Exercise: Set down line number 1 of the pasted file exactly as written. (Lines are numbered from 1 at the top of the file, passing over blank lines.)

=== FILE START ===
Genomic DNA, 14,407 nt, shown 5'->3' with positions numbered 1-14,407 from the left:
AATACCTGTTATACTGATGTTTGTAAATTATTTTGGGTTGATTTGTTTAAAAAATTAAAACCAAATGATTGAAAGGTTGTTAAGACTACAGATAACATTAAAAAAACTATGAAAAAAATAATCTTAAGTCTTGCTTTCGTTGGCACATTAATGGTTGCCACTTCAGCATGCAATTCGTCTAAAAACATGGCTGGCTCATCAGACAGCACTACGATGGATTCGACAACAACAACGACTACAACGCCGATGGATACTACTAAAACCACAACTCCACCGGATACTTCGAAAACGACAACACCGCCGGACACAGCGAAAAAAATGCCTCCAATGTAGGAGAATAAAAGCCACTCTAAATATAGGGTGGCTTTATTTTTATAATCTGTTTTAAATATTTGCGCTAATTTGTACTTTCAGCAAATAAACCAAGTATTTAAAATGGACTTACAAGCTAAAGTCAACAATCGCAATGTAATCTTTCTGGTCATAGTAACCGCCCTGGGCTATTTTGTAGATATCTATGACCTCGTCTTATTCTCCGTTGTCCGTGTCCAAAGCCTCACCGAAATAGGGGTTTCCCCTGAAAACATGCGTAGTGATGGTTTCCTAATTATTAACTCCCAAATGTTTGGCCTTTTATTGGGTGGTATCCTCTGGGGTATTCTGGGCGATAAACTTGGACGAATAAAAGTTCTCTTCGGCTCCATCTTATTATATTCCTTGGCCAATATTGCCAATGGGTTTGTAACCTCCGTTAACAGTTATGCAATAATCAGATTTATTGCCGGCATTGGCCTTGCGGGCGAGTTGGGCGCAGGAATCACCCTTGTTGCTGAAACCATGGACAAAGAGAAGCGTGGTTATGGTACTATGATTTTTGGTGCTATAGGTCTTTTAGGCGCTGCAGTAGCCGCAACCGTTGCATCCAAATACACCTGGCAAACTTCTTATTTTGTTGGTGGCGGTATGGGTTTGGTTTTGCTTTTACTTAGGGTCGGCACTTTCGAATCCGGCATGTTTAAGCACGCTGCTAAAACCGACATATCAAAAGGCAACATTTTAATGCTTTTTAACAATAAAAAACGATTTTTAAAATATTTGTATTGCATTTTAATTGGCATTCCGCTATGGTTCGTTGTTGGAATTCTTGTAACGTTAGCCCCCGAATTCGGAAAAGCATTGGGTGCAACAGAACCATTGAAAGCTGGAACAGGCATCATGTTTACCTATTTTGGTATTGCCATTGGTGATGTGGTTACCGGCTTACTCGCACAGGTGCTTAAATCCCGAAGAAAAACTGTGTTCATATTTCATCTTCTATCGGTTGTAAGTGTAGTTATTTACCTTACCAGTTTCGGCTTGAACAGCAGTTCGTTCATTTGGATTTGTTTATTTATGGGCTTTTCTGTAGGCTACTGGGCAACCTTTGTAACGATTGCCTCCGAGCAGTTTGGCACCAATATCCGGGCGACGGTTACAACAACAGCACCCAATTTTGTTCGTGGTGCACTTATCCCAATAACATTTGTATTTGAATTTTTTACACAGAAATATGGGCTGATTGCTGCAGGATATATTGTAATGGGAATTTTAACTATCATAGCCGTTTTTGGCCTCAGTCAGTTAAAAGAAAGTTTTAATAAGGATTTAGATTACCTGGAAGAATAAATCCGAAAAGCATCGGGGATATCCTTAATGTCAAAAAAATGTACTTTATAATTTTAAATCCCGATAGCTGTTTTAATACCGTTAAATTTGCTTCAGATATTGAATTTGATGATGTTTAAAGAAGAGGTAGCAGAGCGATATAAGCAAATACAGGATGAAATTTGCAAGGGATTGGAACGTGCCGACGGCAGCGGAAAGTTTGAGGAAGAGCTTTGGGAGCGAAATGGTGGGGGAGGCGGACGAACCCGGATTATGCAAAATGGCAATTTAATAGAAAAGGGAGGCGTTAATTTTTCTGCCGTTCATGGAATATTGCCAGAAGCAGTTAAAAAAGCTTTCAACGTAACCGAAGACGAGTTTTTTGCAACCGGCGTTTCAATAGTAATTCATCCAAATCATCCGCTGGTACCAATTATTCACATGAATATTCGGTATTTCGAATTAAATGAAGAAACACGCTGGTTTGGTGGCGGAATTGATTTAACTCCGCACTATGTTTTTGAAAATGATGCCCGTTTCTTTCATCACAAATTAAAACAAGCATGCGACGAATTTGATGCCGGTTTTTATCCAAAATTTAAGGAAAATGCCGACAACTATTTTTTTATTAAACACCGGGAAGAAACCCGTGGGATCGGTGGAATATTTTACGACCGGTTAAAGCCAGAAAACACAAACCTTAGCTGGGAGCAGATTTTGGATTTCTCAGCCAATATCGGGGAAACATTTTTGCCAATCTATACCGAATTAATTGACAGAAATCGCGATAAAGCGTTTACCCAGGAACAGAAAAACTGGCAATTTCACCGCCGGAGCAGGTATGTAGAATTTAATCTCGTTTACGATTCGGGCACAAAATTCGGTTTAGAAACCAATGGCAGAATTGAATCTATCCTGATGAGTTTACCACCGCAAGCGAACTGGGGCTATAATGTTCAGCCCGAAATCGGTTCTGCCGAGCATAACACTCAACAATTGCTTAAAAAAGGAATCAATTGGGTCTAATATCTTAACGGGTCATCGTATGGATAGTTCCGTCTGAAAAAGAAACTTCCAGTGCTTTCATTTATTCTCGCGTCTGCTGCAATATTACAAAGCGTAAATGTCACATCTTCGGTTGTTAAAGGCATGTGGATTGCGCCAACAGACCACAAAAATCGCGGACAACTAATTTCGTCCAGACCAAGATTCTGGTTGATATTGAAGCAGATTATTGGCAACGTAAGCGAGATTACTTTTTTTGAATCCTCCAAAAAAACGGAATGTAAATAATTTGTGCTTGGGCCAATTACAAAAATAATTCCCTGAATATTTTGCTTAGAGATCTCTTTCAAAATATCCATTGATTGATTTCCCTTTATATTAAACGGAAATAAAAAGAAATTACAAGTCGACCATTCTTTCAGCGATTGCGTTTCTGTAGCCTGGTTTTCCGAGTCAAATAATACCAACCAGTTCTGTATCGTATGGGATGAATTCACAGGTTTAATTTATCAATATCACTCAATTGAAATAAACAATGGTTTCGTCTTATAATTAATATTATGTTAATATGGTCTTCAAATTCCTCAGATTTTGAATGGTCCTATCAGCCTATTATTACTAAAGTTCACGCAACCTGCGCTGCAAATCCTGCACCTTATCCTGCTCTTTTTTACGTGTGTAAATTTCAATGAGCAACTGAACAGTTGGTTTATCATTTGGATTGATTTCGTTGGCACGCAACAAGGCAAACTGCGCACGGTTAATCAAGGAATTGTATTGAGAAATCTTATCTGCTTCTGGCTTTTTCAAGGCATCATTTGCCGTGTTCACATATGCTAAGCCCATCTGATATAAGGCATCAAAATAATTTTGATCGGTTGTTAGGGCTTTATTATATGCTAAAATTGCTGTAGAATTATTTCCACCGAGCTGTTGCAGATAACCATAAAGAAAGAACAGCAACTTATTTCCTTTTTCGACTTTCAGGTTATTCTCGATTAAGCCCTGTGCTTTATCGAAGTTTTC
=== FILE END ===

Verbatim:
Genomic DNA, 14,407 nt, shown 5'->3' with positions numbered 1-14,407 from the left: